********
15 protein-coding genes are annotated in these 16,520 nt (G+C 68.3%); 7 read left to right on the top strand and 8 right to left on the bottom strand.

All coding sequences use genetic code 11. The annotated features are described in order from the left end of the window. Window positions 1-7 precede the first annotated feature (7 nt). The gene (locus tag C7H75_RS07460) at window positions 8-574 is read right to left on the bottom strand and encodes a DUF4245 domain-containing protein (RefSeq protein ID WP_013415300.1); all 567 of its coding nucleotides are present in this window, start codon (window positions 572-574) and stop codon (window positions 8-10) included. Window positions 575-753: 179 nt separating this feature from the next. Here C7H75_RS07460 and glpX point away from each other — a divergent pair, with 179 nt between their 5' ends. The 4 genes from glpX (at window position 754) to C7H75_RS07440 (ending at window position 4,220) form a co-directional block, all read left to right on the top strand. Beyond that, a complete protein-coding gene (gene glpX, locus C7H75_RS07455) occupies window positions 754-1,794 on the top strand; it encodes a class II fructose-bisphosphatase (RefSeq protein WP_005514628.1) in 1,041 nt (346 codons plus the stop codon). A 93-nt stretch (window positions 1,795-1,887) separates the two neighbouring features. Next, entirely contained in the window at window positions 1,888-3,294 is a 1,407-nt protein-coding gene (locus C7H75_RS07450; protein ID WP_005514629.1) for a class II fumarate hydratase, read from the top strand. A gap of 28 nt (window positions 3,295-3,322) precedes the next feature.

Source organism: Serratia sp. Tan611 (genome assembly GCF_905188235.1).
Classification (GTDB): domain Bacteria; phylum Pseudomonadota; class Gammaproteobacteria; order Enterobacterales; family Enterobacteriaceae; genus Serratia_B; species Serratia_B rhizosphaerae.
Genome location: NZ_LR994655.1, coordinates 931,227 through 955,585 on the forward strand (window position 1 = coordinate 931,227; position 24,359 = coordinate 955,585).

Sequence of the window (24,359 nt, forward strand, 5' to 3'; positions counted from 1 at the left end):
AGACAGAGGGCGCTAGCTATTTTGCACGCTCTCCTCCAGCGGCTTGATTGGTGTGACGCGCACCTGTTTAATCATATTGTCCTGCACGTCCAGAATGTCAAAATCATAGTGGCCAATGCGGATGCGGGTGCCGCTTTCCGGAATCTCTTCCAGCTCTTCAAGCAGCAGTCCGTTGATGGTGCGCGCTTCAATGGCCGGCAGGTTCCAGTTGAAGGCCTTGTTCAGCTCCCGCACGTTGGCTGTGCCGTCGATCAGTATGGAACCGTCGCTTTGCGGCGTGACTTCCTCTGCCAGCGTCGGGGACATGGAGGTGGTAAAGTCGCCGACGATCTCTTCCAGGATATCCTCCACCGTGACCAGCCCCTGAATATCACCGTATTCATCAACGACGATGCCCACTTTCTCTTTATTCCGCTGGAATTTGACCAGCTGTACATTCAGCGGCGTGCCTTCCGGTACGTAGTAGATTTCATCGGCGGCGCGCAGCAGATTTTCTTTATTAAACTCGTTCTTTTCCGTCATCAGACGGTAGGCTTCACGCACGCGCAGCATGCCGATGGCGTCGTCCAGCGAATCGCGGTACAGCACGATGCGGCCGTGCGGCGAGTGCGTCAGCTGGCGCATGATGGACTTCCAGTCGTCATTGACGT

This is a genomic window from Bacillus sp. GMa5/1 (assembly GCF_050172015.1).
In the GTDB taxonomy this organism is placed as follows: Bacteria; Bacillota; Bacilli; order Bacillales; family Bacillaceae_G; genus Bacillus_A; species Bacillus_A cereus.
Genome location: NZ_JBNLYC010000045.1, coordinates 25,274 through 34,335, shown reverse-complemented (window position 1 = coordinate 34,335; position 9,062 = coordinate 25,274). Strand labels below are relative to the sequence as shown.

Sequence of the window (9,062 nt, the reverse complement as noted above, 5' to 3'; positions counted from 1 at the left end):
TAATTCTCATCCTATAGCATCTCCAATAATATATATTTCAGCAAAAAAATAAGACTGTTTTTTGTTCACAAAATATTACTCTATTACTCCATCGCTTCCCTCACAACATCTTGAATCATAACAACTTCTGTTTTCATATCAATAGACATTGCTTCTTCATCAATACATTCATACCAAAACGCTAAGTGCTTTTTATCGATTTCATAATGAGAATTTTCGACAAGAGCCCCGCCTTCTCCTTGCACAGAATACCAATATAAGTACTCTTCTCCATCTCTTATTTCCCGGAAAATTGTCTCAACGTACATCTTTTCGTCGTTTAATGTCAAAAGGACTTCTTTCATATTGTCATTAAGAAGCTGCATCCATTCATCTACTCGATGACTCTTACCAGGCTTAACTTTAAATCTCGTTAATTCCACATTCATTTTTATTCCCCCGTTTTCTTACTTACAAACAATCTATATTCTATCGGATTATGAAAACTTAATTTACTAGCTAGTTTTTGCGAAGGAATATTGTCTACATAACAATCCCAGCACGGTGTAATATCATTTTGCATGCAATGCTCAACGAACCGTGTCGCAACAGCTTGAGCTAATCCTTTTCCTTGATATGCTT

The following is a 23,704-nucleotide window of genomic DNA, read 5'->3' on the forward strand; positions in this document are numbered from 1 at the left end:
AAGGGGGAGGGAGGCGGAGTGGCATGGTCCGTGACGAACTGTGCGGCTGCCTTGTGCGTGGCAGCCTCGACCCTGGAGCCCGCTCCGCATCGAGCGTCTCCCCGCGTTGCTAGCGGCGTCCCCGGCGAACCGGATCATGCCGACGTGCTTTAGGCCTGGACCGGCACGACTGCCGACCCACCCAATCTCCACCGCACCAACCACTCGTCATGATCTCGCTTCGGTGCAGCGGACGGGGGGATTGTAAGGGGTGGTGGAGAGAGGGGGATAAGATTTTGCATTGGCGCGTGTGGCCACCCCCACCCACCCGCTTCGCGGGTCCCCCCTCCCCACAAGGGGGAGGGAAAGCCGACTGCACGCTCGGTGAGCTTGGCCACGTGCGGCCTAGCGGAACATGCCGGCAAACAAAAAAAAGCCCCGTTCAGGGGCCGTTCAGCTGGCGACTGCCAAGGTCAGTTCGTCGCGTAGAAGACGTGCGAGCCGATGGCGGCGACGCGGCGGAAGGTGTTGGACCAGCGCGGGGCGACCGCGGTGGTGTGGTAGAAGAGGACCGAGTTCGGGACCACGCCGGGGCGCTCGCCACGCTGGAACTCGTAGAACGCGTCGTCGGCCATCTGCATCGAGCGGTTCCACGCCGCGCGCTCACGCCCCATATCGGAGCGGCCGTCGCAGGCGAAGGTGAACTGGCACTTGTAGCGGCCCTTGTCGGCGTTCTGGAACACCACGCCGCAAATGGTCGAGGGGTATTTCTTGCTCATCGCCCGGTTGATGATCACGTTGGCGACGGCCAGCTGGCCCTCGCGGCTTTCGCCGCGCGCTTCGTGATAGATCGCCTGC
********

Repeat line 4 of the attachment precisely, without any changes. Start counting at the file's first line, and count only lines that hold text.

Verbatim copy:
Classification (GTDB): domain Bacteria; phylum Pseudomonadota; class Gammaproteobacteria; order Enterobacterales; family Enterobacteriaceae; genus Serratia_B; species Serratia_B rhizosphaerae.